Chicago's summer weather is going south

Another 90 degree day. Thursday's high hit 92 degrees at O'Hare. It is the twelfth 90 degree day (a day with a high of 90 degrees or hotter) so far this year. We see an average of seventeen 90 degree days a year. There is still plenty of summer left and more time to add to that total.

According to an analysis by Climate Central, we are looking at a future that will feature many more 90 degree days in Chicago. Our summers will seem more like the kind of summers people see well south of our city before too long, at least from a climatological standpoint.

This analysis comes just days after NASA's news that this past June tied as the second-hottest June on record.  NOAA's global climate report for last month ranked June as the sixth-hottest on record. The report notes that the ten warmest Junes on record have all occurred in the past twelve years.  

The year-to-date (through the month of June) is now running 1.53 degrees above the 20th century average. It's the sixth-highest January through June period going back to 1880 when records began.  

These numbers mean that 2022 is a virtual lock (99% chance) to rank among the top ten warmest years on record. There is an 11% chance it could rank among the top five warmest years on record.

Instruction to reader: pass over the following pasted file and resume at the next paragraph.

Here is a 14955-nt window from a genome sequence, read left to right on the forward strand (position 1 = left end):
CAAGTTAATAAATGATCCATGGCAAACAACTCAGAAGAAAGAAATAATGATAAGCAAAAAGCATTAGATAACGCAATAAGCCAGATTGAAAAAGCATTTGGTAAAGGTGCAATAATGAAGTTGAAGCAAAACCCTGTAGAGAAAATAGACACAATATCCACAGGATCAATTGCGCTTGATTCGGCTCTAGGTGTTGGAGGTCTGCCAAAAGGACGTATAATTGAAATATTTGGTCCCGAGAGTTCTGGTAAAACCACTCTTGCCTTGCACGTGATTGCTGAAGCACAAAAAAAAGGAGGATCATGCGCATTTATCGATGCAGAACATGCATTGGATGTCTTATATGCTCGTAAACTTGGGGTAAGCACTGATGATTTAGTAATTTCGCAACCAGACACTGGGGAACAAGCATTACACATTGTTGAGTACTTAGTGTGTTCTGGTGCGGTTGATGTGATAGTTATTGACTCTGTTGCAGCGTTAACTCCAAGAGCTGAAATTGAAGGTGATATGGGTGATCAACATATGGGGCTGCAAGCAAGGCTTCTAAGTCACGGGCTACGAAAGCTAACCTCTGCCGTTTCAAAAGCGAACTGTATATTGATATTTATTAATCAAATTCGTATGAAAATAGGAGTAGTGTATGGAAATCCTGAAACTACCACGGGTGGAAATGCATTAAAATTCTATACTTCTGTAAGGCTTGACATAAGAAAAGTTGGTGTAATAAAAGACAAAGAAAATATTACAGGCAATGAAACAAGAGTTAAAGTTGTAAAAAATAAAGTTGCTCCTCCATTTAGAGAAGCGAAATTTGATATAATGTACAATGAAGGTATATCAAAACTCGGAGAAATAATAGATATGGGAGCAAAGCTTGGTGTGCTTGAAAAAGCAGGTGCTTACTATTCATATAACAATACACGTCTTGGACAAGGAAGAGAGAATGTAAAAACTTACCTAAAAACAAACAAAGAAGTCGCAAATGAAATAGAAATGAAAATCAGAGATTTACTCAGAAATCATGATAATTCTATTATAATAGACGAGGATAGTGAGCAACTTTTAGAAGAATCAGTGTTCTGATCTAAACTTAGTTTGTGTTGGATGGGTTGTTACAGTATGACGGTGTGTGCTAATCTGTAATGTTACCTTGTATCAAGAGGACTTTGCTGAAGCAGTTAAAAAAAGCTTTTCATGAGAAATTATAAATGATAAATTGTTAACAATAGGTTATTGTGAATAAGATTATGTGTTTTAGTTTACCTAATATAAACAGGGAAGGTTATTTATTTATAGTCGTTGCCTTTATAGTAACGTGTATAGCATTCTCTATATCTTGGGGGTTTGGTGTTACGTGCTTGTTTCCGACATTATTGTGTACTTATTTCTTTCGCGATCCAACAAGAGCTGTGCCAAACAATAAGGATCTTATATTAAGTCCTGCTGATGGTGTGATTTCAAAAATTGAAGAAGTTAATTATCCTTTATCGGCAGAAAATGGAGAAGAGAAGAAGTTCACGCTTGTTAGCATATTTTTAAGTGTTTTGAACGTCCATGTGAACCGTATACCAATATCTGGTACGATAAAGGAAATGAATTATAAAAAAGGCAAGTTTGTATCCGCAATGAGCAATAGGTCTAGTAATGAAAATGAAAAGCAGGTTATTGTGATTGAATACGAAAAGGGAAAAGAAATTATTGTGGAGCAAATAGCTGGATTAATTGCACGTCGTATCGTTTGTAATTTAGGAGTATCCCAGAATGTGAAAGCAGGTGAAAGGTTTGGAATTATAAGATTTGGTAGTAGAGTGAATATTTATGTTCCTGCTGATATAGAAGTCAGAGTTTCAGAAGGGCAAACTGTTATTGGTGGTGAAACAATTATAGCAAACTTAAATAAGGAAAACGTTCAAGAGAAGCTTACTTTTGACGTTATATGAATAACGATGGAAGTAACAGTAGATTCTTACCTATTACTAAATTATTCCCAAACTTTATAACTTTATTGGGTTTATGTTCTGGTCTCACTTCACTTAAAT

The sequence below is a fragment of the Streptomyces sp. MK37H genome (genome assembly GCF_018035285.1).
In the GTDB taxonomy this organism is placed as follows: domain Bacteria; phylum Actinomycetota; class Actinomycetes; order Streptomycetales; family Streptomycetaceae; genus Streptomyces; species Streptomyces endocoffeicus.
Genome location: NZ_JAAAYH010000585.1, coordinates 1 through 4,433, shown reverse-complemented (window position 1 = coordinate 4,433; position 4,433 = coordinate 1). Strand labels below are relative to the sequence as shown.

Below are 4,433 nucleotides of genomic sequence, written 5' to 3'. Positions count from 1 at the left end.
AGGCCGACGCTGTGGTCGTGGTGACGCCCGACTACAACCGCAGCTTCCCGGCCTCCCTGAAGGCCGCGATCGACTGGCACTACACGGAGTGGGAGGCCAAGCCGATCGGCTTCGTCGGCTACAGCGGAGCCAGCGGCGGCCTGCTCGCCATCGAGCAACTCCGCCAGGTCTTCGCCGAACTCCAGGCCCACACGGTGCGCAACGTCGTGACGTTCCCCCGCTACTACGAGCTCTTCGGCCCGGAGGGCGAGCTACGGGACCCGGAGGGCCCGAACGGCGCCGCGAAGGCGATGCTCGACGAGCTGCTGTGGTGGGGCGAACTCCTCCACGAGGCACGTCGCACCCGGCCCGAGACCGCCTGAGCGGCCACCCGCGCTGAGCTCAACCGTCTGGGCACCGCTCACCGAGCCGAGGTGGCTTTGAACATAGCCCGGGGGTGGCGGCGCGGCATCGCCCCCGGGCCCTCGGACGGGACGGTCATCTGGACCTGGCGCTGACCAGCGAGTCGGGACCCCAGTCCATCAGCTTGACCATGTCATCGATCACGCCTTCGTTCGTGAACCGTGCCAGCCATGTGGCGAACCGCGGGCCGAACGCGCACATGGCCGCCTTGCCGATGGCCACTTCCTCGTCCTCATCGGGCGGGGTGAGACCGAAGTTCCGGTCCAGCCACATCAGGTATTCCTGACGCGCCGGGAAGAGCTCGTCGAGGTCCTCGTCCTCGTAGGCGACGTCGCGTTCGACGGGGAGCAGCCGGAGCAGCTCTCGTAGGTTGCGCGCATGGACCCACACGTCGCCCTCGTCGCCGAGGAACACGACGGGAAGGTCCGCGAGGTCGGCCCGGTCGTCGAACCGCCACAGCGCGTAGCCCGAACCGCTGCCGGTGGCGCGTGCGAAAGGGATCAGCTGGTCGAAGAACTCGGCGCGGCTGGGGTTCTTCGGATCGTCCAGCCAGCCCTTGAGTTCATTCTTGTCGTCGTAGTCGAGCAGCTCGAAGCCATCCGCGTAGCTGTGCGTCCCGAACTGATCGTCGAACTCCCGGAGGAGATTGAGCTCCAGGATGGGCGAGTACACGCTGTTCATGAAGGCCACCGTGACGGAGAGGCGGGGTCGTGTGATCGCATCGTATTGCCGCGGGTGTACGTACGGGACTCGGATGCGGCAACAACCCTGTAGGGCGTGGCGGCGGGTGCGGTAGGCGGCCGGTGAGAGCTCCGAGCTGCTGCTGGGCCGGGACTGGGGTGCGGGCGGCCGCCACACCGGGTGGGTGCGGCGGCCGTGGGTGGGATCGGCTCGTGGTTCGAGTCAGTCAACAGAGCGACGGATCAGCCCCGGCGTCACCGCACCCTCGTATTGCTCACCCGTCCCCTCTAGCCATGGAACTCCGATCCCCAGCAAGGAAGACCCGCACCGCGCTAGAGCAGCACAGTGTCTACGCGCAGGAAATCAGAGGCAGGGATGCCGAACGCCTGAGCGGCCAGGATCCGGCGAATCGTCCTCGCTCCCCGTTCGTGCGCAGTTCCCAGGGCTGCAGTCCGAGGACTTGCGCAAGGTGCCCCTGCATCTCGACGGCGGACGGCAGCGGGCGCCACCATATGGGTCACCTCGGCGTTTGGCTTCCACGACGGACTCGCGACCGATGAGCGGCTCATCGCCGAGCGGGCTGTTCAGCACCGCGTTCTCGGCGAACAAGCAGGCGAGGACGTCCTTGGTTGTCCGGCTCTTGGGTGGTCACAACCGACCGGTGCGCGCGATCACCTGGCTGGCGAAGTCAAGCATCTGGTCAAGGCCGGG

That's the latest from a global perspective on climate change. Let's look locally about what our changing climate will mean for Chicago's summers.

Climate Central's new analysis looked at 247 U.S. cities to see how much hotter they will become if emissions trends continue. The average city in their study will be 8 degrees hotter by the year 2100. That means during the summer it will seem like we have slipped to a city much further south than Chicago.

Chicago's summers by the year 2060 will be just like summers now in Louisville, Kentucky. Summers by the end of the century will feel just like summers in Montgomery, Alabama or 9.1 degrees hotter than summers here now. 

For most cities it will seem like summer shifted 437 miles to the south. Future summers for 16 U.S. cities will feel more like summers in the Middle East and Egypt.